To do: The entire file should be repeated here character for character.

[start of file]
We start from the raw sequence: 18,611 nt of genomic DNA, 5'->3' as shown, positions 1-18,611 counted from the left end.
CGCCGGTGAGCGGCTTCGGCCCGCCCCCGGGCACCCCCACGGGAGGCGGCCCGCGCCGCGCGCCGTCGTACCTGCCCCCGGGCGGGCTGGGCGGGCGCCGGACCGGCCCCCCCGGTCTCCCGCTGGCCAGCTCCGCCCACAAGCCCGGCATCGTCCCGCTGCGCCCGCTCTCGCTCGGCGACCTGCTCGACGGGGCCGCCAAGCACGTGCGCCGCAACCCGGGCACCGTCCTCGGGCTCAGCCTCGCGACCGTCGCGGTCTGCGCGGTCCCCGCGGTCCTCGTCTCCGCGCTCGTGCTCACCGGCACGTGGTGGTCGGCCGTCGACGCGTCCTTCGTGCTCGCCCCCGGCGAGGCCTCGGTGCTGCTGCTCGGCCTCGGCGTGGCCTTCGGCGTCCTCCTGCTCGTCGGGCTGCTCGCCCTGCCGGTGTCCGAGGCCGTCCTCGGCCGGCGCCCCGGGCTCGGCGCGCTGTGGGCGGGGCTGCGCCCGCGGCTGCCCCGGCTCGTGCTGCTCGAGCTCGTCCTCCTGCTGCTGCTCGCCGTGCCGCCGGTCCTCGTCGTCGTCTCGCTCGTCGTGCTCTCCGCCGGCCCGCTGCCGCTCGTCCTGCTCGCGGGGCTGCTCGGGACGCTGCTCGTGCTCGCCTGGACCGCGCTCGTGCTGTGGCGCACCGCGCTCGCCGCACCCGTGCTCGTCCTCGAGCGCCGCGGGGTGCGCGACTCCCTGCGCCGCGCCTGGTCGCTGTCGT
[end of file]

We start from the raw sequence: 18,611 nt of genomic DNA, 5'->3' as shown, positions 1-18,611 counted from the left end.
CGCCGGTGAGCGGCTTCGGCCCGCCCCCGGGCACCCCCACGGGAGGCGGCCCGCGCCGCGCGCCGTCGTACCTGCCCCCGGGCGGGCTGGGCGGGCGCCGGACCGGCCCCCCCGGTCTCCCGCTGGCCAGCTCCGCCCACAAGCCCGGCATCGTCCCGCTGCGCCCGCTCTCGCTCGGCGACCTGCTCGACGGGGCCGCCAAGCACGTGCGCCGCAACCCGGGCACCGTCCTCGGGCTCAGCCTCGCGACCGTCGCGGTCTGCGCGGTCCCCGCGGTCCTCGTCTCCGCGCTCGTGCTCACCGGCACGTGGTGGTCGGCCGTCGACGCGTCCTTCGTGCTCGCCCCCGGCGAGGCCTCGGTGCTGCTGCTCGGCCTCGGCGTGGCCTTCGGCGTCCTCCTGCTCGTCGGGCTGCTCGCCCTGCCGGTGTCCGAGGCCGTCCTCGGCCGGCGCCCCGGGCTCGGCGCGCTGTGGGCGGGGCTGCGCCCGCGGCTGCCCCGGCTCGTGCTGCTCGAGCTCGTCCTCCTGCTGCTGCTCGCCGTGCCGCCGGTCCTCGTCGTCGTCTCGCTCGTCGTGCTCTCCGCCGGCCCGCTGCCGCTCGTCCTGCTCGCGGGGCTGCTCGGGACGCTGCTCGTGCTCGCCTGGACCGCGCTCGTGCTGTGGCGCACCGCGCTCGCCGCACCCGTGCTCGTCCTCGAGCGCCGCGGGGTGCGCGACTCCCTGCGCCGCGCCTGGTCGCTGTCGT